The calorie count and glycemic index of honey tends to be similar to that of sugar. Pasteurization also significantly decreases the nutrient content of honey so finding raw honey is best. Honey can easily be added to beverages, especially teas as a sweetener or used as a sugar substitute in baking. Adjustments will need to be made in baking, decreasing liquid and increasing the leavening agent, to account for the liquid nature of honey.


Medjool dates are the most common type of date used as a natural sweetener. Medjools are packed with nutrients like copper, magnesium, calcium, and B vitamins. Each date also packs 2g of fiber which can help regulate your digestive system and promote healthy gut bacteria. When used as a sweetener, dates contribute a complex flavor similar to caramel.

One date is similar to one tablespoon of sugar when it comes to calories. Thanks to the fiber content, dates have a smaller impact on blood sugar when compared to white sugar and have a slightly lower glycemic index. Dates are generally found dried and can be chopped and added to smoothies or oatmeal. Date paste or a syrup can be made by adding varying amounts of water and can be used as a 1:1 replacement in baking.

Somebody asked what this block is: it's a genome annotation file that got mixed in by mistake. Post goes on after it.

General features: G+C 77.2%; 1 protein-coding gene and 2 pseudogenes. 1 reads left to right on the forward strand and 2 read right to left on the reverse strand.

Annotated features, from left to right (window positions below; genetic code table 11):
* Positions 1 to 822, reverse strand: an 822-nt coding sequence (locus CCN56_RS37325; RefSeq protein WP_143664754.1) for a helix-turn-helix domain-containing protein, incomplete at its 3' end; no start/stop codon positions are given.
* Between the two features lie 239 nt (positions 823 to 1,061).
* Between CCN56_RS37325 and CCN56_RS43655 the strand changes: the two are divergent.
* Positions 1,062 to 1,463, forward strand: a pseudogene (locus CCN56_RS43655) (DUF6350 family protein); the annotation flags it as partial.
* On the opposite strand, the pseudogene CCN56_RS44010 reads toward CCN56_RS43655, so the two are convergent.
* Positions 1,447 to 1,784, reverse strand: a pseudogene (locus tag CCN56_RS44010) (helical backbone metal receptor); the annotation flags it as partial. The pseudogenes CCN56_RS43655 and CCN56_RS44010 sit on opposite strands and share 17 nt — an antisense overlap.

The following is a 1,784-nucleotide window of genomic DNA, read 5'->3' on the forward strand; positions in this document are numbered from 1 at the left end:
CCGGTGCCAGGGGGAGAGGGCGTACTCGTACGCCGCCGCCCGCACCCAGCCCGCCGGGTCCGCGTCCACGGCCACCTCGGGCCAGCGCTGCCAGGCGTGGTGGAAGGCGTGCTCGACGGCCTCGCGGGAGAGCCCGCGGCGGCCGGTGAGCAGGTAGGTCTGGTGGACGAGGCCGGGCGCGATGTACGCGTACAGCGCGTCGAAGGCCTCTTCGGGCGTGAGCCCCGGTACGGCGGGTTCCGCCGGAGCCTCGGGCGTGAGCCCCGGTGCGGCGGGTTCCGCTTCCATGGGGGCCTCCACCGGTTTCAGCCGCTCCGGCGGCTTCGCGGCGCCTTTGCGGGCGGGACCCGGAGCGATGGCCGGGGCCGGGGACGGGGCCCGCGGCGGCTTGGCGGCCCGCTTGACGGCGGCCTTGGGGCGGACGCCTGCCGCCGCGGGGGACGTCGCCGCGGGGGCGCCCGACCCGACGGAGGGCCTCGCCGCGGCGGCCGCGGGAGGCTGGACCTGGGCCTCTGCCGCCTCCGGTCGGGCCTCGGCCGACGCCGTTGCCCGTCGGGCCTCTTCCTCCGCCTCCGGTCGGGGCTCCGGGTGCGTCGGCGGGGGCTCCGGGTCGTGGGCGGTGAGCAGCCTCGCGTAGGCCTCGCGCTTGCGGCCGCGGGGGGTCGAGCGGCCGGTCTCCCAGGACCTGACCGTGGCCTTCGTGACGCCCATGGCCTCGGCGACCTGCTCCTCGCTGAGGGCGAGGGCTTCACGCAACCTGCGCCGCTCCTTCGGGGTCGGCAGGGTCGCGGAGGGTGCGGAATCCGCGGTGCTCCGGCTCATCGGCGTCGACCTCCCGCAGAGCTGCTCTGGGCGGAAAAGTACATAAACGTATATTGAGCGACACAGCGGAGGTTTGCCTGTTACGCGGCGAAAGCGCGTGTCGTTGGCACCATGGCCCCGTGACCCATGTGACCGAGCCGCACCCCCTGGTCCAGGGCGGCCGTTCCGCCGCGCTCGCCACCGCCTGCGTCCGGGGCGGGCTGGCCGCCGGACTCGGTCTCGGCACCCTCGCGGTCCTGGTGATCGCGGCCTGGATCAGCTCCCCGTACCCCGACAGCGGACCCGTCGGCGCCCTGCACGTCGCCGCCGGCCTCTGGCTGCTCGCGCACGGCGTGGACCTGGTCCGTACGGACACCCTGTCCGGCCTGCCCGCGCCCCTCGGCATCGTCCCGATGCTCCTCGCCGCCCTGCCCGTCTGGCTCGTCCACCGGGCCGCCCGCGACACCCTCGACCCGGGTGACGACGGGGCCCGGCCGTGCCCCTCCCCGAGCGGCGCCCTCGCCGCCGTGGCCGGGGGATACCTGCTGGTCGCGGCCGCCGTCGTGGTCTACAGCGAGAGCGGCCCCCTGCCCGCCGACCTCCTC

Blackstrap Molasses

Blackstrap molasses is a reduction of raw cane sugar resulting in a sweet liquid with a concentrated nutrient content. While there are several varieties of molasses, blackstrap contains more potassium than a banana, is a good source of iron and calcium, and contains impressive amounts of other minerals including magnesium, copper, and manganese.